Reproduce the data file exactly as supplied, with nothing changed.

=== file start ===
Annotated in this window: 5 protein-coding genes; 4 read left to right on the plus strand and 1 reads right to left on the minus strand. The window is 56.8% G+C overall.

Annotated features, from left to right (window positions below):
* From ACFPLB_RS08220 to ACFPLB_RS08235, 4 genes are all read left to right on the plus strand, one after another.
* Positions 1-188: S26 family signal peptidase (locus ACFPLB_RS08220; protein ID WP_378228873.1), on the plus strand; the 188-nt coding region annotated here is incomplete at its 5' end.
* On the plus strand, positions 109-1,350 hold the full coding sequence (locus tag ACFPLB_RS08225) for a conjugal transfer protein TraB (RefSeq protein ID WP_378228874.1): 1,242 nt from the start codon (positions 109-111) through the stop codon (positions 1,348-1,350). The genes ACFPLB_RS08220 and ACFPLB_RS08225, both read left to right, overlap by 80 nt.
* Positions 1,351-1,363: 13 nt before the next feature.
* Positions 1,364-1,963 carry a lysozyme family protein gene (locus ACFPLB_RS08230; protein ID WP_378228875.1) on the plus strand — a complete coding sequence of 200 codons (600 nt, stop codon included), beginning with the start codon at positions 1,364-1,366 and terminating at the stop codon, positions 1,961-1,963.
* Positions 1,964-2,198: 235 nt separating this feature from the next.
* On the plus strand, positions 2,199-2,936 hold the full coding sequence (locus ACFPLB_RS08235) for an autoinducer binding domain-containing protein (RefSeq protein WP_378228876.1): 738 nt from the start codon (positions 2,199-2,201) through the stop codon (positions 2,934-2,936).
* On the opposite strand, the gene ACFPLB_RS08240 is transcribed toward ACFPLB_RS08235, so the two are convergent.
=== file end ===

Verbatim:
Annotated in this window: 5 protein-coding genes; 4 read left to right on the plus strand and 1 reads right to left on the minus strand. The window is 56.8% G+C overall.

Annotated features, from left to right (window positions below):
* From ACFPLB_RS08220 to ACFPLB_RS08235, 4 genes are all read left to right on the plus strand, one after another.
* Positions 1-188: S26 family signal peptidase (locus ACFPLB_RS08220; protein ID WP_378228873.1), on the plus strand; the 188-nt coding region annotated here is incomplete at its 5' end.
* On the plus strand, positions 109-1,350 hold the full coding sequence (locus tag ACFPLB_RS08225) for a conjugal transfer protein TraB (RefSeq protein ID WP_378228874.1): 1,242 nt from the start codon (positions 109-111) through the stop codon (positions 1,348-1,350). The genes ACFPLB_RS08220 and ACFPLB_RS08225, both read left to right, overlap by 80 nt.
* Positions 1,351-1,363: 13 nt before the next feature.
* Positions 1,364-1,963 carry a lysozyme family protein gene (locus ACFPLB_RS08230; protein ID WP_378228875.1) on the plus strand — a complete coding sequence of 200 codons (600 nt, stop codon included), beginning with the start codon at positions 1,364-1,366 and terminating at the stop codon, positions 1,961-1,963.
* Positions 1,964-2,198: 235 nt separating this feature from the next.
* On the plus strand, positions 2,199-2,936 hold the full coding sequence (locus ACFPLB_RS08235) for an autoinducer binding domain-containing protein (RefSeq protein WP_378228876.1): 738 nt from the start codon (positions 2,199-2,201) through the stop codon (positions 2,934-2,936).
* On the opposite strand, the gene ACFPLB_RS08240 is transcribed toward ACFPLB_RS08235, so the two are convergent.